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Production of Emotions

Perspectives and Functions


Edited By Teresa Bruś and Marcin Tereszewski

The essays of this collection are, each in their own way, an attempt to address the centrality of emotions in literary and cultural production in a variety of genres, from medieval moralities to contemporary novels, from English Romanticism to film studies. Emotions are understood as mobile forms or forces, crossing between subjects and locations. The interdisciplinary and diverse nature of this collection reflects the view that emotions are interpersonal and forever slipping beyond our grasp. Yet, in thinking about emotion, we discover unexpected confluences. The contributions in this volume are grouped in five areas which reflect larger categories and provide a valid platform for interpretation of emotions: dynamics of modern culture, history, social sciences, interpersonal contexts, and imagination.
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Tomasz Dobrogoszcz - “Entering an Arena of Adult Emotion:” Briony’s Recognition of Otherness in Ian McEwan’s Atonement


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Tomasz Dobrogoszcz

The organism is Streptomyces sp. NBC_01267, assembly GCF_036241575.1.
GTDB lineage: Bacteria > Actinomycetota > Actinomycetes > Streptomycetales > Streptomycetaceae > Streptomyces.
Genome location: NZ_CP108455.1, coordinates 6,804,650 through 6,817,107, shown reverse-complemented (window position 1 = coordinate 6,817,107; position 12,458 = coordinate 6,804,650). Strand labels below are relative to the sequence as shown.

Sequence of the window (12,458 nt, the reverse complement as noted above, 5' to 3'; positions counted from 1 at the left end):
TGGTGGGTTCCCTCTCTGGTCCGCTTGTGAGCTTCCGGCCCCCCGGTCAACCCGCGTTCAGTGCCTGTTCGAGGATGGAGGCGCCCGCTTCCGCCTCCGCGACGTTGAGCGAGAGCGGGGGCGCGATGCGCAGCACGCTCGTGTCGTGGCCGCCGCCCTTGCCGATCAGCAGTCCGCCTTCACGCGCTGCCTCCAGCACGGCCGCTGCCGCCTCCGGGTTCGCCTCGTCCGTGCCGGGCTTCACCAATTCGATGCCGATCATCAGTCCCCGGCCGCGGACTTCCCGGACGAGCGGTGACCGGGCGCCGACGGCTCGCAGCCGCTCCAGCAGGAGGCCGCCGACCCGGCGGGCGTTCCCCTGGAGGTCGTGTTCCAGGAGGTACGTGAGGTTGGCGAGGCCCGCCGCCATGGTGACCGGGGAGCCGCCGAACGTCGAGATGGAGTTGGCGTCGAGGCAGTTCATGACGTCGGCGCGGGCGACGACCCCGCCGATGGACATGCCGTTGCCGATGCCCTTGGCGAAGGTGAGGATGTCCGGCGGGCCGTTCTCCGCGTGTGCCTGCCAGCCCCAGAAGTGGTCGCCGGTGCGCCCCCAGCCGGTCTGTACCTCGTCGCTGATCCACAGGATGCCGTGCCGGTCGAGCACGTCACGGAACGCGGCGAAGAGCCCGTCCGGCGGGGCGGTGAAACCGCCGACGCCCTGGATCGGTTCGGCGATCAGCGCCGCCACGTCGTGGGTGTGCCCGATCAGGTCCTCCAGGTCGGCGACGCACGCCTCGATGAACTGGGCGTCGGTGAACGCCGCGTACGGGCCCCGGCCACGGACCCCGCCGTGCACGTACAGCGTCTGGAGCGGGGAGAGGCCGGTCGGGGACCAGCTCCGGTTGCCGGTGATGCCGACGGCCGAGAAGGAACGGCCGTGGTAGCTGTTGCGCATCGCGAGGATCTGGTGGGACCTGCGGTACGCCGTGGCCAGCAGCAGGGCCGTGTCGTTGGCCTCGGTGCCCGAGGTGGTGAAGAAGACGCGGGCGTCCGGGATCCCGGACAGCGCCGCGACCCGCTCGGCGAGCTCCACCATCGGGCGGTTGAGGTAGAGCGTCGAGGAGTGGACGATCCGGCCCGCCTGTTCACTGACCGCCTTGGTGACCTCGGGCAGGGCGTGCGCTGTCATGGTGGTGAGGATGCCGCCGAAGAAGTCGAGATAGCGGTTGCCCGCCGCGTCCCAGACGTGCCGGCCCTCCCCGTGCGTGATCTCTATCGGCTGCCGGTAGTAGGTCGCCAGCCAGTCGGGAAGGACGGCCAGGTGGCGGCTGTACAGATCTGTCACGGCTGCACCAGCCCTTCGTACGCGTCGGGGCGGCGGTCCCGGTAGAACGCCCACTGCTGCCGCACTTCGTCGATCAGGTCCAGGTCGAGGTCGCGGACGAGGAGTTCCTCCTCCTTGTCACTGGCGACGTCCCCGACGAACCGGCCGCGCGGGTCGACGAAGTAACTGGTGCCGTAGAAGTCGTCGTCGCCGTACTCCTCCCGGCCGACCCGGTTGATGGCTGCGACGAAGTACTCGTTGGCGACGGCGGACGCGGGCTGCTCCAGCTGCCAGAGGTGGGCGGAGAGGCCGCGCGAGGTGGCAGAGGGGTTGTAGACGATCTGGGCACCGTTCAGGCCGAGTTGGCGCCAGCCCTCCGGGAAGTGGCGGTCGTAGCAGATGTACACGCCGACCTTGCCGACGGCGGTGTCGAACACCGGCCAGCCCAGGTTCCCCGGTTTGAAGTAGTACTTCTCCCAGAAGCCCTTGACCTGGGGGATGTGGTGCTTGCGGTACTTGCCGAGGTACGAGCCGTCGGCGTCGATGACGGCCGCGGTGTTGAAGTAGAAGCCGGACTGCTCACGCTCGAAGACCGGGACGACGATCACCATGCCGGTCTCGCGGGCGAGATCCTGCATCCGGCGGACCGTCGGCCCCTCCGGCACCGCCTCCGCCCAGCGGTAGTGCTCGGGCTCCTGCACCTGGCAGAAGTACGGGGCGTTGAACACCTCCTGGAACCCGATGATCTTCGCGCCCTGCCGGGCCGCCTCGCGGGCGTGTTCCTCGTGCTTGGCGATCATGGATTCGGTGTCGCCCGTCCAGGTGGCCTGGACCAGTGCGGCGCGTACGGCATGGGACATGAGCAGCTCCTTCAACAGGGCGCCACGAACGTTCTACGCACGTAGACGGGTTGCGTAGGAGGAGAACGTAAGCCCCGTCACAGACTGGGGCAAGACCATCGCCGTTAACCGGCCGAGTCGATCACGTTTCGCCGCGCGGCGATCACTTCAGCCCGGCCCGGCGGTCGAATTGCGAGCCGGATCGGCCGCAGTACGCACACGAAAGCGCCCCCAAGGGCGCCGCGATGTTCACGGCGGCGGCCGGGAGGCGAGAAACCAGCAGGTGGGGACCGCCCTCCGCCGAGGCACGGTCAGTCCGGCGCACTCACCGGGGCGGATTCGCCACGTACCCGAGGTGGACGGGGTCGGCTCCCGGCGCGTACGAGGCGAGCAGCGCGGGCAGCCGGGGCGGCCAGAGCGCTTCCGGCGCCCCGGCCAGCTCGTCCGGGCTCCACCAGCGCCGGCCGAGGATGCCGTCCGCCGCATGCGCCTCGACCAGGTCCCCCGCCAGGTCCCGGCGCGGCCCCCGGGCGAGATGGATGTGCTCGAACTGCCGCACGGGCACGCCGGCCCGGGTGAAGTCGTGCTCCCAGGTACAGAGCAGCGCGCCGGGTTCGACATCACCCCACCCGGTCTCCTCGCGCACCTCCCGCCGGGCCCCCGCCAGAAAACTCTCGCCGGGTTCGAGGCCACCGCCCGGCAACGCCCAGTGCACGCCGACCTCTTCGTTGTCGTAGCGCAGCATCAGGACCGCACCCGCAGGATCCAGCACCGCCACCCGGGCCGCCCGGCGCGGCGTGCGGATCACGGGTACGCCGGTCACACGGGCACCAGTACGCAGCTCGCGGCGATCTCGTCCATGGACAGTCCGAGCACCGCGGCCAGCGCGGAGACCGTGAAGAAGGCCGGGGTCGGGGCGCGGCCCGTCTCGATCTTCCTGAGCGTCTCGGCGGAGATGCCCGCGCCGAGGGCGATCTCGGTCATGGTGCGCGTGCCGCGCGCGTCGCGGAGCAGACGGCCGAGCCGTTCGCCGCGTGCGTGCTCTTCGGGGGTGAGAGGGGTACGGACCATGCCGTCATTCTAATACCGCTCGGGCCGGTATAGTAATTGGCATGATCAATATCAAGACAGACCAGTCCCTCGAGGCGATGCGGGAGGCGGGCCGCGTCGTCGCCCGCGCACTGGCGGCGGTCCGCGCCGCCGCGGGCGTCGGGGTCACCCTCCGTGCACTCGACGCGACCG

University of Łódź

“Entering an Arena of Adult Emotion:” Briony’s Recognition of Otherness in Ian McEwan’s Atonement

Ian McEwan’s 2001 novel Atonement still continues to be his most widely read and critically discussed work. It is an example of the novelist’s finest and most accomplished writing, exhibiting a highly elaborate structure and touching weighty ethical issues. The novel is openly self-reflexive: the short Coda, following the three major parts, frames the bulk of the text as a fictitious narrative weaved by Briony Tallis, an aging novelist who, on a verge of plunging into the abyss of vascular dementia, wishes to atone for her childhood error. In summer 1935, the thirteen-year-old Briony, still a sensitive and naïve child, barely entering her adolescence, misrecognises the sexual tension between her older sister, Cecilia, and her beloved, Robbie. Guided by the unconscious structures that impose an idealistic but uninformed order on her perception of reality, the girl mistakenly accuses Robbie of raping her under-age cousin, Lola, which devastates his and Cecilia’s lives. This paper attempts to analyse the novel with the theoretical apparatus provided by Jacques Lacan’s psychoanalytic theory. It endeavours to demonstrate that Briony’s inception of the writer’s ego might be interpreted as the ‘second mirror stage’. Still, the language, which is for her, as for anybody, the bedrock of the implementation in the Other, is also the guarantor of the incomprehension of the Other. Estranged within the maze of misleading...

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